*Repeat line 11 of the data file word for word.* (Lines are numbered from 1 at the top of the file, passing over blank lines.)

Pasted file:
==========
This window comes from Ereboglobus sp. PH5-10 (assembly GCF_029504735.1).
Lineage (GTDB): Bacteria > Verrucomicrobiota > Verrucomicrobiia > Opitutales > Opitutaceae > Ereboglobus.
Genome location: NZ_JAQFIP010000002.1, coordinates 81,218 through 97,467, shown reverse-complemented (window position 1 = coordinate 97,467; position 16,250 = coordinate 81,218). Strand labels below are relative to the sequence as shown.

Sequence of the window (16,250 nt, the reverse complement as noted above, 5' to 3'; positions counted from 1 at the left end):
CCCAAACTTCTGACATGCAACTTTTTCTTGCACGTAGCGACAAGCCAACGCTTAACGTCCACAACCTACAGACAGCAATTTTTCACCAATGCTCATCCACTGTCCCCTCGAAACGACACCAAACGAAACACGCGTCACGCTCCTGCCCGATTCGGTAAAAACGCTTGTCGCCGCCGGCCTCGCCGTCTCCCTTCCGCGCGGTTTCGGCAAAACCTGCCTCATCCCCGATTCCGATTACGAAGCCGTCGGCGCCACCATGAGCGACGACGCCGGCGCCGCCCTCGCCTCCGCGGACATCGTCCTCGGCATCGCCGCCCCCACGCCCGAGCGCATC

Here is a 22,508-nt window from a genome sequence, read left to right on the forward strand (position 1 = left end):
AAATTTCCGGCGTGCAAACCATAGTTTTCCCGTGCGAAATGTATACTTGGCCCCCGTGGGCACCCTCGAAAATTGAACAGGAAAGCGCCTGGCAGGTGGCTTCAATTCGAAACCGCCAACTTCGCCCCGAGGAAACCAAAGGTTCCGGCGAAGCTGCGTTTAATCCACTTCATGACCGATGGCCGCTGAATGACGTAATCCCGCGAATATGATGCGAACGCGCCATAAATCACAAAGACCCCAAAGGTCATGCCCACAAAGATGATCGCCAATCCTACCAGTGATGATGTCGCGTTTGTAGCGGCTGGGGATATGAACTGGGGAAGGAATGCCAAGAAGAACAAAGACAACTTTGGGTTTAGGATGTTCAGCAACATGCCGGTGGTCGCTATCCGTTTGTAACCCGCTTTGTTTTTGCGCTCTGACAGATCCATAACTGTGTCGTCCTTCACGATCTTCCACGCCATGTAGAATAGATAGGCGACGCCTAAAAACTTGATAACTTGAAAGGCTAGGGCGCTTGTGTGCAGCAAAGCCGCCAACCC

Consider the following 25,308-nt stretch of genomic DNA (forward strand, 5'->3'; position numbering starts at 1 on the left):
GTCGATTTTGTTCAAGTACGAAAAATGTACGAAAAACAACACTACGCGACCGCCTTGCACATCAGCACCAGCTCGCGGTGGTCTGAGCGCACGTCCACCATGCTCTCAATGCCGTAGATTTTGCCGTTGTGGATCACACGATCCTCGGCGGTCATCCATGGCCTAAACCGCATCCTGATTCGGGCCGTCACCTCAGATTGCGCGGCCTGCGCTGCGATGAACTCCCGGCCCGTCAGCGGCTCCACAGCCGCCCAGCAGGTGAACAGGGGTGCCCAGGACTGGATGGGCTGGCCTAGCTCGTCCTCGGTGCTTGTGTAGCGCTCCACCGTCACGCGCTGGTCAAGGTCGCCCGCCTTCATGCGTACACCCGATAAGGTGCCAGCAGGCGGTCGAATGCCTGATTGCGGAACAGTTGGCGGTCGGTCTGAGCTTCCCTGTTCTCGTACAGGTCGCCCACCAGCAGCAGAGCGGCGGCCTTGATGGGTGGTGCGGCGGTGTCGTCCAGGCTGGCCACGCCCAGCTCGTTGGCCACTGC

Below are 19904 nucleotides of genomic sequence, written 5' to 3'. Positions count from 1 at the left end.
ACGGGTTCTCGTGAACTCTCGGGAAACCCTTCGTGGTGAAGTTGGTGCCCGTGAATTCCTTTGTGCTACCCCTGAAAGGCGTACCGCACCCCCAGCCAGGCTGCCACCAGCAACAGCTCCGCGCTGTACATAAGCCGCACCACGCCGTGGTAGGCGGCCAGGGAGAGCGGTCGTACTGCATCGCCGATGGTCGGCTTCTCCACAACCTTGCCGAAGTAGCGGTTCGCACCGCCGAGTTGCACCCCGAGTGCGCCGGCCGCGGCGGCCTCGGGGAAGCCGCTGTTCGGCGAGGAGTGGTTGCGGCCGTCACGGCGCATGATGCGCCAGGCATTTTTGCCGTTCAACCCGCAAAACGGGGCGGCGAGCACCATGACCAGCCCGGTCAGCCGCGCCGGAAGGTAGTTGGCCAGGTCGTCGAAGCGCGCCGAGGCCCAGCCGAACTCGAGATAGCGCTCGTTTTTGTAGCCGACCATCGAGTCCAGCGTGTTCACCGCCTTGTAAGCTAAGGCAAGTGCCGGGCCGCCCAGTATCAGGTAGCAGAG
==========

ACGGGTTCTCGTGAACTCTCGGGAAACCCTTCGTGGTGAAGTTGGTGCCCGTGAATTCCTTTGTGCTACCCCTGAAAGGCGTACCGCACCCCCAGCCAGGCTGCCACCAGCAACAGCTCCGCGCTGTACATAAGCCGCACCACGCCGTGGTAGGCGGCCAGGGAGAGCGGTCGTACTGCATCGCCGATGGTCGGCTTCTCCACAACCTTGCCGAAGTAGCGGTTCGCACCGCCGAGTTGCACCCCGAGTGCGCCGGCCGCGGCGGCCTCGGGGAAGCCGCTGTTCGGCGAGGAGTGGTTGCGGCCGTCACGGCGCATGATGCGCCAGGCATTTTTGCCGTTCAACCCGCAAAACGGGGCGGCGAGCACCATGACCAGCCCGGTCAGCCGCGCCGGAAGGTAGTTGGCCAGGTCGTCGAAGCGCGCCGAGGCCCAGCCGAACTCGAGATAGCGCTCGTTTTTGTAGCCGACCATCGAGTCCAGCGTGTTCACCGCCTTGTAAGCTAAGGCAAGTGCCGGGCCGCCCAGTATCAGGTAGCAGAG